How Do You Spell Relief? W-R-I-G-H-T-S-V-I-L-L-E
BY Bill Walsh
Ocean breezes sand between your toes quiet streets plenty of recreational activities and as a whole some of the warmest friendliest people you’re likely to meet. No matter how you spell it Wrightsville is a wonderful place to visit an even better place to call home.
Wrightsville Beach is surrounded by water; the majestic Atlantic Ocean on the east Mason Inlet to the north Masonboro Inlet to the south and the Intracoastal Waterway to the west. Water water everywhere and not a drop that doesn’t offer something in the way of fun.
There are recreational opportunities everywhere you turn on Wrightsville Beach. The surfing is unparalleled on the East Coast and the fishing is second to none but the beach also lends itself to swimming kayaking boating and sailing kite flying birding and biking. The town includes a vigorous parks and rec department that throughout the year sponsors outdoor concerts dance classes yoga and exercise instruction and a host of other activities. Many other communities claim they have something for everyone. Wrightsville Beach really does.
Wrightsville Beach is comprised of two islands Harbor Island and Wrightsville itself and certainly as expected of beach communities they harbor an island mentality. But Margaritaville it’s not. If the year-round residents — and the police department — have their way there won’t be any pop-top wounds on the strand where margaritas and other adult libations are prohibited.
The mentality orients toward family. We’ve got a good clean beach good clean bracing Atlantic water and a propensity toward good clean fun. That said downtown nightlife is lively and happy hour often stretches to accommodate both afternoon and evening.
In the surf off the pier along the inlets out in the ocean we’ve got it all. You can fill your freezer with the delicious species that live close to the beach or fill your walls with the spoils of battle with offshore game fish.
“One of the first things her California friend finds marvelous [about Wrightsville Beach] ” we wrote in December about Tammy Arlidge a resident of Malibu Calif. who owns a second home here “is the food. ‘They claim they have seafood but it is nothing like it is here ’ she said.” If you can’t get it here it doesn’t swim in the ocean.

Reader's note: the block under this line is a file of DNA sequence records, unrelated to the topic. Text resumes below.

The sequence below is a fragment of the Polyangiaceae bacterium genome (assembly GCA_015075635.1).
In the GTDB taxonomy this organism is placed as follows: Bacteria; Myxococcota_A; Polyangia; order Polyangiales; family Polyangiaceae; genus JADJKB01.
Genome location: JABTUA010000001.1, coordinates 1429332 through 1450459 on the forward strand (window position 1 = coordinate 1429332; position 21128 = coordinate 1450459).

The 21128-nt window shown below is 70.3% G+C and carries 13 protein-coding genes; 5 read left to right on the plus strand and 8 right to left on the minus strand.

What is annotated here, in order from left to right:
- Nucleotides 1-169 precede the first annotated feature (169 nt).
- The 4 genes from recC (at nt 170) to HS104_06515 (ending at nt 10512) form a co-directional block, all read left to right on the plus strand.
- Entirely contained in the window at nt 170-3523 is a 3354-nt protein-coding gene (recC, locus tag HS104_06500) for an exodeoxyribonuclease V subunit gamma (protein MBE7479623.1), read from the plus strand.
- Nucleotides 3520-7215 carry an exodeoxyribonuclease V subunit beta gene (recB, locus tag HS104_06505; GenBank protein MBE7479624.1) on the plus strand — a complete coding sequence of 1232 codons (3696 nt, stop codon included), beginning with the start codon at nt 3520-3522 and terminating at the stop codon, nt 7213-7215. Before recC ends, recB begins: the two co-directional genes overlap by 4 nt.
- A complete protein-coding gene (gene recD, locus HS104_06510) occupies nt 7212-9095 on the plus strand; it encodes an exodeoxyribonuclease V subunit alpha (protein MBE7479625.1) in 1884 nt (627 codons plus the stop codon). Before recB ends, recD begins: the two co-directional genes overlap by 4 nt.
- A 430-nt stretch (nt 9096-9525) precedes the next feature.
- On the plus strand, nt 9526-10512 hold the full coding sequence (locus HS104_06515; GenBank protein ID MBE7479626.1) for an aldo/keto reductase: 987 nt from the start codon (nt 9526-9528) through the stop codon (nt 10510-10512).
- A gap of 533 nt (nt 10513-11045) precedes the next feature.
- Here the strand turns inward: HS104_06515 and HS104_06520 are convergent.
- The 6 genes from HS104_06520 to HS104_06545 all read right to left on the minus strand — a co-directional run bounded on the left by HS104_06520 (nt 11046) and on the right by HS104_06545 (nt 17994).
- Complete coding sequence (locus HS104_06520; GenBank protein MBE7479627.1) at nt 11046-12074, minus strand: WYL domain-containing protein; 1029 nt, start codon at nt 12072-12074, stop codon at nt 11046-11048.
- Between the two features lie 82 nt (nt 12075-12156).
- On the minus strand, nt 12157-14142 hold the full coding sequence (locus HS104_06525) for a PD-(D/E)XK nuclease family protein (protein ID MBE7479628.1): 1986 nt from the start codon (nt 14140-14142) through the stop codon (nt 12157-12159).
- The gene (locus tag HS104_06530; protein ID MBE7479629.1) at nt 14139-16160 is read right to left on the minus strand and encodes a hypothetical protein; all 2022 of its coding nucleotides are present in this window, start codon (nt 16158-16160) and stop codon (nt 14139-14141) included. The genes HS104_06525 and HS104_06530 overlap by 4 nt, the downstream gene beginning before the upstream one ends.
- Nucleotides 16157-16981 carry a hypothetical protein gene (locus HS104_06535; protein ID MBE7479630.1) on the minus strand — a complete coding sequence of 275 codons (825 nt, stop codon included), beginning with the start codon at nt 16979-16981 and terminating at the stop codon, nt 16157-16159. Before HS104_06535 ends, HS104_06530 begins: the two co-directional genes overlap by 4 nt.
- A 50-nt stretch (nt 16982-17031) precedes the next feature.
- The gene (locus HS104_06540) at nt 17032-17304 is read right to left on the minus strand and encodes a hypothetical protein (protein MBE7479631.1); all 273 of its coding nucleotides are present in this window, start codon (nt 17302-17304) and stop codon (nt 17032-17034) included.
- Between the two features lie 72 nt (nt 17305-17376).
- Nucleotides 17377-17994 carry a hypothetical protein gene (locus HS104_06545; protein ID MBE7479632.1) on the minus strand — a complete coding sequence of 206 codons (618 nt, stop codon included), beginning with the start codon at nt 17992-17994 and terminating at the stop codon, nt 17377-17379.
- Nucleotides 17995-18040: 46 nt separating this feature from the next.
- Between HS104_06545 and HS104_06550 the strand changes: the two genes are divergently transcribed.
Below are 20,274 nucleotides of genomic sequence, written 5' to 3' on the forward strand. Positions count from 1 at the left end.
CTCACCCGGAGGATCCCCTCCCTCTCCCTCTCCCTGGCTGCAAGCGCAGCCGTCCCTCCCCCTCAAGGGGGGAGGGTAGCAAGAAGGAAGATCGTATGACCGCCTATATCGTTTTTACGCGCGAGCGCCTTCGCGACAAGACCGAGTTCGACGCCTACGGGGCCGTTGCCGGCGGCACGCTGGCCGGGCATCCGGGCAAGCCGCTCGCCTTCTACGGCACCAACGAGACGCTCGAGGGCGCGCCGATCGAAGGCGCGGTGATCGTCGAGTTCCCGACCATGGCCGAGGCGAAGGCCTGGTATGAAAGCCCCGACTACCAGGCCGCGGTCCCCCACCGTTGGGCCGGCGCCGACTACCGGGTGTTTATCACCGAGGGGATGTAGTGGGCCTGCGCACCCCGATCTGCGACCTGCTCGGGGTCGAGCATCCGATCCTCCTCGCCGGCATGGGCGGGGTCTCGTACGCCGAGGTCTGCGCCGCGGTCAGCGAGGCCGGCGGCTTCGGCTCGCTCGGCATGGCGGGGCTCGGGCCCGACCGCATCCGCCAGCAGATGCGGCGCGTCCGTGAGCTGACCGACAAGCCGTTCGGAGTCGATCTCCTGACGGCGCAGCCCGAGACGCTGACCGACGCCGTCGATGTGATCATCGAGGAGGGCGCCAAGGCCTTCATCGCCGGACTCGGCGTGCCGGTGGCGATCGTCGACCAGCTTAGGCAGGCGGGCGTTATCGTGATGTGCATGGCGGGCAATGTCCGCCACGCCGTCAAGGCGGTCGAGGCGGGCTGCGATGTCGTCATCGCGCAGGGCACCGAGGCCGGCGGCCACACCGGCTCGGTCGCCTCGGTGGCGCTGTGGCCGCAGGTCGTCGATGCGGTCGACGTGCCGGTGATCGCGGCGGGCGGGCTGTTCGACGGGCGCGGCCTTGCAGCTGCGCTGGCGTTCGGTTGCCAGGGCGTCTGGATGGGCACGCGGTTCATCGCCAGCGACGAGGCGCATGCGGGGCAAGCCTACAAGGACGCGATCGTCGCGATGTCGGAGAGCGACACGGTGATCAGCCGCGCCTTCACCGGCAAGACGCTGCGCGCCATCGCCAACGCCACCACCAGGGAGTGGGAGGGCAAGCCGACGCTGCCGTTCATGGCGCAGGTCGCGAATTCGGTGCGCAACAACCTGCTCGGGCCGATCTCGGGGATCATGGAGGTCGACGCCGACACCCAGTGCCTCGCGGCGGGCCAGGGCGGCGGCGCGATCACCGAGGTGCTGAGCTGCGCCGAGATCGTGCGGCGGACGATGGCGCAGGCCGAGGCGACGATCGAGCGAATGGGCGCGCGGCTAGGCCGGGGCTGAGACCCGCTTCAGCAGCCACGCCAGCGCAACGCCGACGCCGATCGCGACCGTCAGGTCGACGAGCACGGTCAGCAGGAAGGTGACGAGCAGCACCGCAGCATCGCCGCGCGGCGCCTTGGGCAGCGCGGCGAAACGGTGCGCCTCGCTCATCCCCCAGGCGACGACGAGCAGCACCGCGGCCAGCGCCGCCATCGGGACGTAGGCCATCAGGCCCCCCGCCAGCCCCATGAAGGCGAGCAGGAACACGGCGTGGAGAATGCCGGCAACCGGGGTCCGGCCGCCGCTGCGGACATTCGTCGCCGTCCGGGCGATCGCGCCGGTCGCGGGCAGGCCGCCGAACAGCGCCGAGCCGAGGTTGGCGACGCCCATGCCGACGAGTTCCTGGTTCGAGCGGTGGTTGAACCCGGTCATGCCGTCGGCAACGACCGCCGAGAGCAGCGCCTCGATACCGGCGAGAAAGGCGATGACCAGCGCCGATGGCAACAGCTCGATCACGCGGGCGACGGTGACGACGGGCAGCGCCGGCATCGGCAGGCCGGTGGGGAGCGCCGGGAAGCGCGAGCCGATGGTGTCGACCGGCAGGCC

Over the past century Harbor Island has gone from marshland peppered by small shacks to a coveted address. Though others have been involved with the transformation it was Oliver T. Wallace and his family who have developed and managed the property since 1927.
Oliver Wallace didn’t live long enough to see the tasteful fruits of his Harbor Island labors. He died in 1930 at the age of 46.
Later Wallace’s son-in-law E. Lawrence Lee Jr. served as president of Shore Acres until his death in 1996. During that time the island filled with dwellings commercial development was kept to a minimum and the company’s sound holdings were closely guarded with the exception of one sale a transaction that made Seapath Tower possible. Today Shore Acres still exists and the company retains ownership of a vast amount of marshland two conservation parcels on Harbor Island and a cottage on Fayetteville Street. Wallace’s grandsons Lawrence B. Lee James R. Lee and William Henderson comprise the company. — Susan Taylor Block
TRASK MEMORIAL BRIDGE
We cross the drawbridge every day a structure that makes it possible — or at least convenient — to live in Wrightsville Beach and it’s easy to not give a second thought to the man for whom it is named C. Heide Trask. We have learned to take the bridge for granted for one thing. For another the Trask name is so well known hereabouts that of course the family name is memorialized on the bridge. Just who was C. Heide Trask Sr.?
“My father was a highway commissioner in the 1950s ” C. Heide Trask Jr. told us “and the bridge was built during his administration. He died right before the bridge opened in June 1958. That his administration was instrumental in getting the bridge built led to its being named after him I believe.”
Sea glass by any other name would be as beautiful and indeed it goes by many another name — beach glass mermaid tears and lucky glass among them. Prized by jewelers and collectors sea glass is the result of at least three years of polishing by saltwater waves tides and sand. The sea washes these natural gems onto the beach. The most common colors of sea glass are white green and brown. Deep aquas cobalt blues seafoam greens lavenders and purples lime greens and rose are more scarce. Orange is the most rare. Cobalt blue sea glass is created from Vick’s Noxema Milk of Magnesia and Bromo-Seltzer bottles according to American Craft Works which deals in the glass and the jewelry made from it. The reds could be from older cars’ glass brake lights very old Anchor Hocking beer bottles or from stained glass windows dumped into the sea ages ago. Mason jars telephone insulators Coca-Cola bottles and beer and soda bottles make up most of the rest.